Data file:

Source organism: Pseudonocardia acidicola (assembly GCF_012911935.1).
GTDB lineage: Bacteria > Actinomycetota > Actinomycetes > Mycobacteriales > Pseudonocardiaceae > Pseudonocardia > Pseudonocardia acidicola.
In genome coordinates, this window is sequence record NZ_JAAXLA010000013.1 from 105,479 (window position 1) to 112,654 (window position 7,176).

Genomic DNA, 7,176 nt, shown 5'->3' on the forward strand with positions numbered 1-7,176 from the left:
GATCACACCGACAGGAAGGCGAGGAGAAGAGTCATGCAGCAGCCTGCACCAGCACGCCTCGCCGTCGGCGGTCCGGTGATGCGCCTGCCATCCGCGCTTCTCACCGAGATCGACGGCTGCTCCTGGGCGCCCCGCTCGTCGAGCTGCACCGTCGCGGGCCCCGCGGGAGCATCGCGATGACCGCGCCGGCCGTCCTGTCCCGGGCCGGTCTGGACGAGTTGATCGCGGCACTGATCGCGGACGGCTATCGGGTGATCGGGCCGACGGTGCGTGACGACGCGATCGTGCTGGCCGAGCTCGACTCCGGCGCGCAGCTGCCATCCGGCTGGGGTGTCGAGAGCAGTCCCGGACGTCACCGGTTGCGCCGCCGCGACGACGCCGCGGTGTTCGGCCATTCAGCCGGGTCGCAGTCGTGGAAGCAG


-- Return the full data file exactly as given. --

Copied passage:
Source organism: Pseudonocardia acidicola (assembly GCF_012911935.1).
GTDB lineage: Bacteria > Actinomycetota > Actinomycetes > Mycobacteriales > Pseudonocardiaceae > Pseudonocardia > Pseudonocardia acidicola.
In genome coordinates, this window is sequence record NZ_JAAXLA010000013.1 from 105,479 (window position 1) to 112,654 (window position 7,176).

Genomic DNA, 7,176 nt, shown 5'->3' on the forward strand with positions numbered 1-7,176 from the left:
GATCACACCGACAGGAAGGCGAGGAGAAGAGTCATGCAGCAGCCTGCACCAGCACGCCTCGCCGTCGGCGGTCCGGTGATGCGCCTGCCATCCGCGCTTCTCACCGAGATCGACGGCTGCTCCTGGGCGCCCCGCTCGTCGAGCTGCACCGTCGCGGGCCCCGCGGGAGCATCGCGATGACCGCGCCGGCCGTCCTGTCCCGGGCCGGTCTGGACGAGTTGATCGCGGCACTGATCGCGGACGGCTATCGGGTGATCGGGCCGACGGTGCGTGACGACGCGATCGTGCTGGCCGAGCTCGACTCCGGCGCGCAGCTGCCATCCGGCTGGGGTGTCGAGAGCAGTCCCGGACGTCACCGGTTGCGCCGCCGCGACGACGCCGCGGTGTTCGGCCATTCAGCCGGGTCGCAGTCGTGGAAGCAG